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The Giant of the North: Pokings Round the Pole

The Giant of the North: Pokings Round the Pole

Author:R. M. Ballantyne


The Giant was an Eskimo of the Arctic regions. At the beginning of his career he was known among his kindred by the name of Skreekinbroot, or the howler, because he howled oftener and more furiously than any infant that had ever been born ...
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  The Giant was an Eskimo of the Arctic regions. At the beginning of hiscareer he was known among his kindred by the name of Skreekinbroot, orthe howler, because he howled oftener and more furiously than any infantthat had ever been born in Arctic land. His proper name, however, wasChingatok, though his familiars still ventured occasionally to style himSkreekinbroot.

  Now it must not be supposed that our giant was one of those ridiculousmyths of the nursery, with monstrous heads and savage hearts, who liveon human flesh, and finally receive their deserts at the hands of famousgiant-killing Jacks. No! Chingatok was a real man of moderate size--not more than seven feet two in his sealskin boots--with a lithe,handsome figure, immense chest and shoulders, a gentle disposition, anda fine, though flattish countenance, which was sometimes grave withthought, at other times rippling with fun.

  We mention the howling characteristic of his babyhood because it was, inearly life, the only indication of the grand spirit that dwelt withinhim--the solitary evidence of the tremendous energy with which he wasendowed. At first he was no bigger than an ordinary infant. He was,perhaps, a little fatter, but _not_ larger, and there was not an oilyman or woman of the tribe to which he belonged who would have noticedanything peculiar about him if he had only kept moderately quiet; butthis he would not or could not do. His mouth was his safety-valve. Hisspirit seemed to have been born big at once. It was far too large forhis infant body, and could only find relief from the little plumpdwelling in which it was at first enshrined by rushing out at the mouth.The shrieks of pigs were trifles to the yelling of that Eskimo child'simpatience. The caterwauling of cats was as nothing to the growls ofhis disgust. The angry voice of the Polar bear was a mere chirpcompared with the furious howling of his disappointment, and the barkingof a mad walrus was music to the roaring of his wrath.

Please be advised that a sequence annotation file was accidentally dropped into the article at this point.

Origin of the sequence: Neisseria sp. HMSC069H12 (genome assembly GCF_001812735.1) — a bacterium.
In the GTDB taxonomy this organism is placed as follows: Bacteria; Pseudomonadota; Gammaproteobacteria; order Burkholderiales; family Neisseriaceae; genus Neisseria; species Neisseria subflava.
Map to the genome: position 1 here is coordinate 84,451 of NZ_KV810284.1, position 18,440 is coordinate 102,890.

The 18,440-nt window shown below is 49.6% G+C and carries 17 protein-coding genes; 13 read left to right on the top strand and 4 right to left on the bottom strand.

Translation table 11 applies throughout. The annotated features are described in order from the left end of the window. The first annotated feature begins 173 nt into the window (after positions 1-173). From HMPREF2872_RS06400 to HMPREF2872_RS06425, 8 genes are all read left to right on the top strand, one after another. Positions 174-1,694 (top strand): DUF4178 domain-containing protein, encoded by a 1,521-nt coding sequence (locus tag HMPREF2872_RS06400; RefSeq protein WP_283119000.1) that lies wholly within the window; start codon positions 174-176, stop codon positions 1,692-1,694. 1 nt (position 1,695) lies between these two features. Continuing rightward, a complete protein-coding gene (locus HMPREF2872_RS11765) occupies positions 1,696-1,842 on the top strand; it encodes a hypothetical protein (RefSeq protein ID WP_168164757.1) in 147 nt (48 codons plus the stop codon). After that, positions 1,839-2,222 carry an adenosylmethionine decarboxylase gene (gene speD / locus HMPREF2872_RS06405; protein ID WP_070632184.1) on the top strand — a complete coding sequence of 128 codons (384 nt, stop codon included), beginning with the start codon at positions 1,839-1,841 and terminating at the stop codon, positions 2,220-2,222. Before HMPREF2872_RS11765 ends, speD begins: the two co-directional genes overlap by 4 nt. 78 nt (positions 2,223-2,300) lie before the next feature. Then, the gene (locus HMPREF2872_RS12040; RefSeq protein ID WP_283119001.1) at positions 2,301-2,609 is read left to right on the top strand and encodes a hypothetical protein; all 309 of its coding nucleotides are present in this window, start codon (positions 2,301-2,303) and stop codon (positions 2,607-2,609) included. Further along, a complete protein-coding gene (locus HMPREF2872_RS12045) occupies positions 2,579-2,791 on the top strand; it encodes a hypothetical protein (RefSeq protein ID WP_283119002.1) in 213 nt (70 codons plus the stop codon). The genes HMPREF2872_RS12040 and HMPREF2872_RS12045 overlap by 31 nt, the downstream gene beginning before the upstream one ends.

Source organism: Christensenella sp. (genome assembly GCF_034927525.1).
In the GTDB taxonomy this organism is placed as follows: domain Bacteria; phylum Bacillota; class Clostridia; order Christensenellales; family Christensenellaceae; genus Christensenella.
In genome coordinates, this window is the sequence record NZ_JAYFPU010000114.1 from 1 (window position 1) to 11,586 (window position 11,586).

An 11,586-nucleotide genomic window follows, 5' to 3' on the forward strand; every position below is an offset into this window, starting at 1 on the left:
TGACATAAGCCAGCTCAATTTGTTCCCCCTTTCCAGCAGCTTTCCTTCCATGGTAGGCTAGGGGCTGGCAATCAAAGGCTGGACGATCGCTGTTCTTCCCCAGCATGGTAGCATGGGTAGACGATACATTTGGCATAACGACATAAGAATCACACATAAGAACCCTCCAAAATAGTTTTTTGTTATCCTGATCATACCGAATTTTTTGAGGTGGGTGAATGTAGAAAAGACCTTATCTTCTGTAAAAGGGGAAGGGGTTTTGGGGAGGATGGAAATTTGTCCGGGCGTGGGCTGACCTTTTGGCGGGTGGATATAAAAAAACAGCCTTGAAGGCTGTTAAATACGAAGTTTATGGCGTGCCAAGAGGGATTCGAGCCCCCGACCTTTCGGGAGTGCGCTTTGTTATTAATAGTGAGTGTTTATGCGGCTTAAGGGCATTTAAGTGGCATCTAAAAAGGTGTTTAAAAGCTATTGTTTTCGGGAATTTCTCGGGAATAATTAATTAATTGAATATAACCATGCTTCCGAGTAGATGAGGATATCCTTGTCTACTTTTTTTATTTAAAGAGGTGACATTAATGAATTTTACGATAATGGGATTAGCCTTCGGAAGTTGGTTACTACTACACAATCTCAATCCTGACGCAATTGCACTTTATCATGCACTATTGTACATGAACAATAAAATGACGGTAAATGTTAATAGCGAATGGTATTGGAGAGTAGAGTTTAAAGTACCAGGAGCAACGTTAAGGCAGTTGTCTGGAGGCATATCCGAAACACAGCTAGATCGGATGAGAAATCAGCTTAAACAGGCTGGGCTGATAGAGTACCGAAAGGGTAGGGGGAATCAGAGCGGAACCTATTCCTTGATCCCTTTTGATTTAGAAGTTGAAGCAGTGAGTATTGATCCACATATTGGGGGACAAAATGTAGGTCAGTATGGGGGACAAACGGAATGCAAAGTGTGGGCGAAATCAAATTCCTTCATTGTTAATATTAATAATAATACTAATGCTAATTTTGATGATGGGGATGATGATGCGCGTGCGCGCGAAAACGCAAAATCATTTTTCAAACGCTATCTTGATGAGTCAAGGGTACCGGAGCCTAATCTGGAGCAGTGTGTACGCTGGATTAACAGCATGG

Every one, except his mother, wished him dead and buried in the centreof an iceberg or at the bottom of the Polar Sea. His mother--squat,solid, pleasant-faced, and mild--alone put up with his ways with thatlong-suffering endurance which is characteristic of mothers. Nothingcould disturb the serenity of Toolooha. When the young giant,

that wasto be

, roared, she fondled him; if that was ineffectual, she gave him awalrus tusk or a seal's flipper to play with; if that did not suffice,she handed him a lump of blubber to suck; if that failed, as wassometimes the case, she gambolled with him on the floor of her snow-hut,and rubbed his oily visage lovingly over her not less oleaginouscountenance. Need we enlarge on this point? Have not all mothers actedthus, or similarly, in all times and climes?

  From pole to pole a mother's soulIs tender, strong, and true;Whether the loved be good or bad--White, yellow, black, or blue.

  But Toolooha's love was wise as well as strong. If all else failed, shewas wont to apply corporal punishment, and whacked her baby with hertail. Be not shocked, reader. We refer to the tail of her coat, whichwas so long that it trailed on the ground, and had a flap at the endwhich produced surprising results when properly applied.

  But the howling condition of life did not last long.

  At the age of five years little Chingatok began to grow unusually fast,and when he reached the age of seven, the tribe took note of him as amore than promising youth. Then the grand spirit, which had hithertosought to vent itself in yells and murderous assaults on its dotingmother, spent its energies in more noble action. All the little boys ofhis size, although much older than himself, began to look up to him as achampion. None went so boldly into mimic warfare with the walrus andthe bear as Chingatok. No one could make toy sledges out of inferiorand scanty materials so well as he. If any little one wanted asuccourer in distress, Skreekinbroot was the lad to whom he, or she,turned. If a broken toy had to be mended, Chingatok could do it betterthan any other boy. And so it went on until he became a man and agiant.

  When he was merely a big boy--that is, bigger than the largest man ofhis tribe--he went out with the other braves to hunt and fish, andsignalised himself by the reckless manner in which he would attack thepolar bear single-handed; but when he reached his full height andbreadth he gave up reckless acts, restrained his tendency to display hisgreat strength, and became unusually modest and thoughtful, evenpensive, for an Eskimo.